Children under 16 should not be sent to prison, says new, landmark UN guideline

Children under 16 should not be sent to prison, says new, landmark UN guideline

A landmark, new standard has been set in international human rights guidelines with the expert UN Child Rights Committee recommending laws be changed to ensure that children under the age of 16 years "may not legally be deprived of their liberty". The child rights’ experts also stated that 14 was the minimum age at which children should be held legally responsible – previously the committee put that age at 12.

Currently across Australia, children as young as 10 can be arrested, charged with an offence, hauled before a court, locked away in prison and deprived of their liberty and ultimately their wellbeing. The Australian Government, as a member of the UN Human Rights Council, should adhere to the recommendations of UN experts, but in an earlier submission to the UN, the Australian Government fought against this new standard.

Cheryl Axleby, co-chair of National Aboriginal & Torres Strait Islander Legal Services said our outdated laws were mainly harming Aboriginal and Torres Strait Islander kids.

“We are falling further and further behind world standards. If the Prime Minister is serious about tackling the rates at which Aboriginal kids are being forced into the criminal legal system, then this should be the number one agenda item at the next COAG meeting. It’s such a simple reform, yet it would make a world of difference,” said Axleby.

Shahleena Musk, Senior Lawyer at the Human Rights Law Centre, said that this updated UN standard shows that when it comes to children’s rights, Australian governments are hopelessly out of step with best practice and international law.

“As a society we should be doing all that we can to protect, support and help our children. That’s what is at the heart of this new international standard. Ten year old kids belong in schools and playgrounds, not in prisons, but Australia’s archaic laws are ripping children from their families, community and culture and throwing them into concrete cells. Decent politicians, would raise the age of criminal responsibility,” said Musk.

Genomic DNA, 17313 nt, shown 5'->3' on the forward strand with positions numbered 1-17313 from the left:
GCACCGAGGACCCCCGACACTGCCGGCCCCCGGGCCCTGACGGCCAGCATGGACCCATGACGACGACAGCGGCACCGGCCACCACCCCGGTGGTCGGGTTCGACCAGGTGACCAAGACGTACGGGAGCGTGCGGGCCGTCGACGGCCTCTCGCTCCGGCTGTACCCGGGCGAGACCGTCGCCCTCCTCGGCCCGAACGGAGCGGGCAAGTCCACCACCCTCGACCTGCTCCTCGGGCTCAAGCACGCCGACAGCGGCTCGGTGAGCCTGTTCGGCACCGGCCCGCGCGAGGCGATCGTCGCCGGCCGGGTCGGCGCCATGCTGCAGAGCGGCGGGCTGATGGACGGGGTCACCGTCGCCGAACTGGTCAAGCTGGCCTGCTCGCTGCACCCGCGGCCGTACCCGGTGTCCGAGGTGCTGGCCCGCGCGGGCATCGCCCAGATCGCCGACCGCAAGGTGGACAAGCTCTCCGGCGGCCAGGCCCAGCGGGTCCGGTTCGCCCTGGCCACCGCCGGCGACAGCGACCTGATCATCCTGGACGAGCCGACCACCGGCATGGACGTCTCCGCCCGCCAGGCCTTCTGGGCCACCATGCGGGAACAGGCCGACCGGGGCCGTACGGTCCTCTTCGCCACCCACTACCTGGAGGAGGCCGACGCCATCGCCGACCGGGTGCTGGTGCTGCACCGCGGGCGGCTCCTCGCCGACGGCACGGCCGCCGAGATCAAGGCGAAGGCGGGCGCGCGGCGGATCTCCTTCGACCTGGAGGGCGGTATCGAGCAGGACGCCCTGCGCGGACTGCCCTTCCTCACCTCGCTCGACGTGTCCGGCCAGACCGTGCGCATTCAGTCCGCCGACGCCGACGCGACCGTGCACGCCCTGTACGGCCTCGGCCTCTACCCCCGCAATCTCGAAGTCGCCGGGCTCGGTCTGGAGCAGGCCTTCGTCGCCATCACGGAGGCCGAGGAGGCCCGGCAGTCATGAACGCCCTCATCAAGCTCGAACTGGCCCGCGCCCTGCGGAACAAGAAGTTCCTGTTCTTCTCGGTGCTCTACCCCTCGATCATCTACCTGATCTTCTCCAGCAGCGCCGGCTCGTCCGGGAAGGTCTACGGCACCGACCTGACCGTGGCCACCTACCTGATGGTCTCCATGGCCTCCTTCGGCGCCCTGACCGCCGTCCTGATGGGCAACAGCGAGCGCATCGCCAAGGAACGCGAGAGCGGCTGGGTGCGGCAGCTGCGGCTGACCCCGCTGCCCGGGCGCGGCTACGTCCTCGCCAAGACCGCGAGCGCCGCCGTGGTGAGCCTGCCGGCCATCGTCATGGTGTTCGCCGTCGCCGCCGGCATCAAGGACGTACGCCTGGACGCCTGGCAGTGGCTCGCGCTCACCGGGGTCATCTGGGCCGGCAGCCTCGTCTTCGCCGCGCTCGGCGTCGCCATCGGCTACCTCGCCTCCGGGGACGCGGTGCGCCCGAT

The UN Committee on the Rights of the Child updated its general comment on children’s rights in the child justice system to reflect developments around child rights, including scientific knowledge about child and adolescent brain development and the negative consequences prison has on children’s wellbeing.

Dr Mick Creati, Paediatrician and Adolescent Physician and Senior Fellow with the Royal Australasian College of Physicians, said that the medical evidence is clear – developmentally, children are very different to adults.

“Children under 14 years have relatively immature brain development when it comes to decision-making, organisation, impulse control and planning for their future. We shouldn’t criminalise actions that may be developmentally normal for children of this age and they should not be incarcerated as a consequence,” said Dr Creati.

The UN’s new general comment 24 on children’s rights in the child justice system can be found online here.

“Raising the age is common sense, but is also backed up by the science – kids of this age just don’t have the emotional or mental maturity, they are not at a stage of development to fully grasp the consequences of their actions and so it’s up to us adults to help kids to learn and develop responsibly rather than dumping kids into the quicksand of the criminal legal system. We should do better,” said Musk.

Related: Sign the petition calling on every Australian state and territory government to #RaiseTheAge

Media contact:

Michelle Bennett, Communications Director, Human Rights Law Centre: 0419 100 519